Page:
Blood to Poison

- Mary Watson


Seventeen-year-old Savannah is cursed. It’s a sinister family heirloom; passed down through the bloodline for hundreds of years, with one woman in every generation destined to die young. The family call them Hella’s girls, named for their ancestor Hella; the enslaved woman with whom it all began. Hella’s girls are always angry, especially in the months before they die.

The anger is bursting from Savannah – at the men who cat-call her in the street, at her mother’s disingenuous fiancé, even at her own loving family. Each fit of rage is bringing her closer to the edge and now Savannah has to act to save herself. Or die trying. Because the key to survival lies in the underbelly of Cape Town, where the sinister veilwitches are waiting for just such a girl.



I am troubled by a memory that never happened.


solid, good read:
I really enjoyed this contemporary fantasy set in South Africa. The way Watson represented generational trauma and abuse as a magical blood curse was incredibly profound.

Savannah is not a likeable character. She’s angry and stubborn, rushes headfirst into every decision with little thought or planning, and rarely learns from her mistakes. She lashes out when things aren’t going her way, changes allegiances based on who she’s spoken to last, and always seems to jump to the wrong conclusion. It’s so hard to be on her side. I wanted to shake her, tell her to stop making rash decisions, and just consider thinking something through.
Before stealing and drinking a mysterious potion, confronting burglars without anything to defend herself, walking alone through an unsafe area in the dark, spilling secrets to near strangers, or bragging about turning keys without proof.. the examples are neverending.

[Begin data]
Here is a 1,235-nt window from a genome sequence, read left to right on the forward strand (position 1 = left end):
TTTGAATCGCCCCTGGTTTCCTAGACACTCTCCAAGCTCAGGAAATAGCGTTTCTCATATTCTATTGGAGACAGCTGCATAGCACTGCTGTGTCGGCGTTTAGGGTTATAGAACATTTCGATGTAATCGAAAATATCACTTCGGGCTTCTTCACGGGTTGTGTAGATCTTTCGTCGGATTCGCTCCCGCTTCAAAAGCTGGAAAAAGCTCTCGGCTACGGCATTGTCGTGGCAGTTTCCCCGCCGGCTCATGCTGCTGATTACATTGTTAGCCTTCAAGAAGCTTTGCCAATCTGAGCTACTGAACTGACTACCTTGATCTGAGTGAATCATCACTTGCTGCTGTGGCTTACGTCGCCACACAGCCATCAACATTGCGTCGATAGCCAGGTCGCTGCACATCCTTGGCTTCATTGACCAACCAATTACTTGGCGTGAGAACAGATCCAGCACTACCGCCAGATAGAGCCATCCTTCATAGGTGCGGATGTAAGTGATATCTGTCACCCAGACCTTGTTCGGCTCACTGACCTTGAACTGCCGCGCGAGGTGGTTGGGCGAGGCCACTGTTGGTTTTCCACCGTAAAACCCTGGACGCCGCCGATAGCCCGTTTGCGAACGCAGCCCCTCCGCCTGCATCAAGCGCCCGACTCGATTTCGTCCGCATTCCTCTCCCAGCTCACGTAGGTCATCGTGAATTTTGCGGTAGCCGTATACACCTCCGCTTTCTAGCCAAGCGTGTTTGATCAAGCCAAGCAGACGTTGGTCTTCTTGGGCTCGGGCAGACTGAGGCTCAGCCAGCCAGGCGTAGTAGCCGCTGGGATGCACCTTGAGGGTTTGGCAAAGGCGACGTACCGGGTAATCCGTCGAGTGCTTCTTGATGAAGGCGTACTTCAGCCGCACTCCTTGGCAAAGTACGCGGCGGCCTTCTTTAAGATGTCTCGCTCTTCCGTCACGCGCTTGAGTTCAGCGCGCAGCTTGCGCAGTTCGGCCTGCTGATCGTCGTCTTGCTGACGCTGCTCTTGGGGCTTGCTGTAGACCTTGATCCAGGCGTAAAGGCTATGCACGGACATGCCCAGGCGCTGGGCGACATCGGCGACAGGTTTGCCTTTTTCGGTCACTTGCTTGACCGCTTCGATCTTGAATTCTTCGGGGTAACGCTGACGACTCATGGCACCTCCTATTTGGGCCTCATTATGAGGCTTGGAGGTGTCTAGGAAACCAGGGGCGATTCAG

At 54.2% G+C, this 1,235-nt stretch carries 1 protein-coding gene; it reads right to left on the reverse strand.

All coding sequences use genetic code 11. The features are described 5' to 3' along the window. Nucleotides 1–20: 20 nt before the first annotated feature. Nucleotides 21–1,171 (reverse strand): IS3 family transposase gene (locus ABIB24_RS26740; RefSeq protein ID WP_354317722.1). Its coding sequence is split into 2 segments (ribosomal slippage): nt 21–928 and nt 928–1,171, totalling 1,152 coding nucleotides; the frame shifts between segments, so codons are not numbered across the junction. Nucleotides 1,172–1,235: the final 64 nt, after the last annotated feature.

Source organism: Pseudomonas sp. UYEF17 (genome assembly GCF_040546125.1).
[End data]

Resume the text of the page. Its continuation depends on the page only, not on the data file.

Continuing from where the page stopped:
And yet, the more reckless and thoughtless Savannah became, the more I wanted to believe in her. As she confronts her tormentors and faces her ancestor’s abuse, I began to understand her anger. As she tries to support her mother and works to become reacquainted with old friends, I wanted her to embrace her anger. And as she fought to break the curse that had haunted her family for generations, I felt her desperation and her need to do everything and anything that could work or lead to a solution.

In the end, I may not have liked Savannah or even agreed with her, but I understood her. I appreciate the story Watson told and felt the anger and power behind her words. Deceptively simple, there’s a true complexity of emotion behind everything that happens, and it was a refreshing change of setting from any contemporary fantasy I’ve read before. I would love to return to this world and these characters – one book is not enough.


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